Style in strategy
Do you swing for the fences or prefer to play small ball?
We all have preferences, especially when it comes to strategy.
Right now it seems safe to suggest that Russian President Vladimir Putin is swinging for the fences these days. Many others wearing his shoes would be far less risk tolerant. Nearly none would have invaded Ukraine. But here we are.
While we're not all Eastern European dictators, we do all have our own set of preferences. In our personal lives they’re often shaped by and look like rules of thumb. And when you collect up enough rules of thumb, we find ourselves a sense of style.
“Style” is one of those terms that’s hard to pin down. But if I were to stab at one, it would be that our style is the sum of our selected preferences. I think it matters that we choose them and they aren't artifacts of life that are forced upon us.
However, even when we are forced into a particular way of doing or being, we still exercise some degree of choice. For example, the military expects me to get my hair cut a certain way. Yet I do retain some decision space to cut and comb it the way I like. Or maybe you're a student. Of course you’ll be required to write a paper, but you still retain some agency in deciding what specific subject to write about, or, failing that, you’ll always have the ability to decide how to answer the question.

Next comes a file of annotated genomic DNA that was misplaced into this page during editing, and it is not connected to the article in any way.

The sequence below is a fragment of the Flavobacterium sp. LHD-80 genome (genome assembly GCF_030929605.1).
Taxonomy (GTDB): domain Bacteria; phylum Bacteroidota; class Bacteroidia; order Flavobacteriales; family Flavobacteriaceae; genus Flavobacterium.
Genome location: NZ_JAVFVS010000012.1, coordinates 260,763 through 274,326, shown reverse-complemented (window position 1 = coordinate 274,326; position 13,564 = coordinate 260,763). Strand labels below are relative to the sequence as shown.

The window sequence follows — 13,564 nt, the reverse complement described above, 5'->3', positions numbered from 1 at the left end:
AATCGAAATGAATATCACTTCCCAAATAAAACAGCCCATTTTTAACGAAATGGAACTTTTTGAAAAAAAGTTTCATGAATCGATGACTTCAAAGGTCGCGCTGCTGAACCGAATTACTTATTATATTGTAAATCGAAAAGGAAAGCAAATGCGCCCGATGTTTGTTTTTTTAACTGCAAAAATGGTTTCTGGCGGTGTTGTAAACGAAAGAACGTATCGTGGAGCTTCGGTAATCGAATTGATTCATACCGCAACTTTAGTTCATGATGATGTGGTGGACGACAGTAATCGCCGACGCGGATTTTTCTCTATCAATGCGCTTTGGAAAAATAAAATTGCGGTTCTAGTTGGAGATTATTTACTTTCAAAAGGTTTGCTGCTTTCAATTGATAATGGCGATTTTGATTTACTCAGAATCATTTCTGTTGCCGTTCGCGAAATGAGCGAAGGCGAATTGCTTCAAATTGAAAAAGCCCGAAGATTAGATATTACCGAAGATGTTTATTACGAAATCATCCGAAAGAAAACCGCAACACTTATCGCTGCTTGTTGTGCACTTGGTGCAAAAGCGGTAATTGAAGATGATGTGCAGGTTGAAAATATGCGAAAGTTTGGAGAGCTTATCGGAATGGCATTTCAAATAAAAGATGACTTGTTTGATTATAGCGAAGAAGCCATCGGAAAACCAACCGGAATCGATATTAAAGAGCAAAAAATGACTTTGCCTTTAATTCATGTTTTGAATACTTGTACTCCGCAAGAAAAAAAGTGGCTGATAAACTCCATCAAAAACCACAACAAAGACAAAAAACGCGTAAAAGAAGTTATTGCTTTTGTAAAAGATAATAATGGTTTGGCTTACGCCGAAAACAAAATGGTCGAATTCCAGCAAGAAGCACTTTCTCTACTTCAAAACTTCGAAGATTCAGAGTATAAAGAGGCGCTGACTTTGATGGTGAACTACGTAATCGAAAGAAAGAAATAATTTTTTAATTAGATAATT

Even though many aspects of life are put upon us, we still do, in fact, retain choice. And when you stack up all those little choices, you've got yourself a personal style.
It’s way beyond clothes. It’s not about garments and colors, though those do make up some of your style.
Style extends into other parts of life. Particularly the way you think about risk and the search for success in whatever it is that you do.
I find there are generally two different strategy styles to choose from. And they're not entirely mutually exclusive. Some prefer a style in a certain endeavor, but in the rest of life they lean in another direction. Others may switch off between the two, flitting back and forth like a wind-blown leaf.
Strategists either swing for the fences or like to play small ball, as Stephen Biddle once put it. Strategists typically prefer two paths, which Biddle described as “the difference between swinging for the fences and trying to get a home run but risking a strikeout, as opposed to someone who swings for contact, hits only singles but very rarely strikes out.”
So risk tolerance has a heavy shaping impact here.
Again, on one day you may feel lucky enough to swing for the fences, and another you may not. Or it may be an environment that makes you feel comfortable, that invites and even welcomes you, but you still, nonetheless, prefer to play small ball.
The interesting thing to me is how one person's strategic style impacts another. Someone's choices can encourage others to take risks. For example, Putin's war in Ukraine has driven others to take on greater risks and arguably swing for the geopolitical fences. Germany has recently announced a gargantuan increase in defense, well beyond normal German politics.
In the opposite direction, culture and leadership can dampen behavior deemed too risky for the organization. No swinging for any fences around here…and, just as we can learn to be lions, we can learn to be meek too.
It's important to know the distinction becuse it can help you know your bias, your lean, and ultimately, yourself.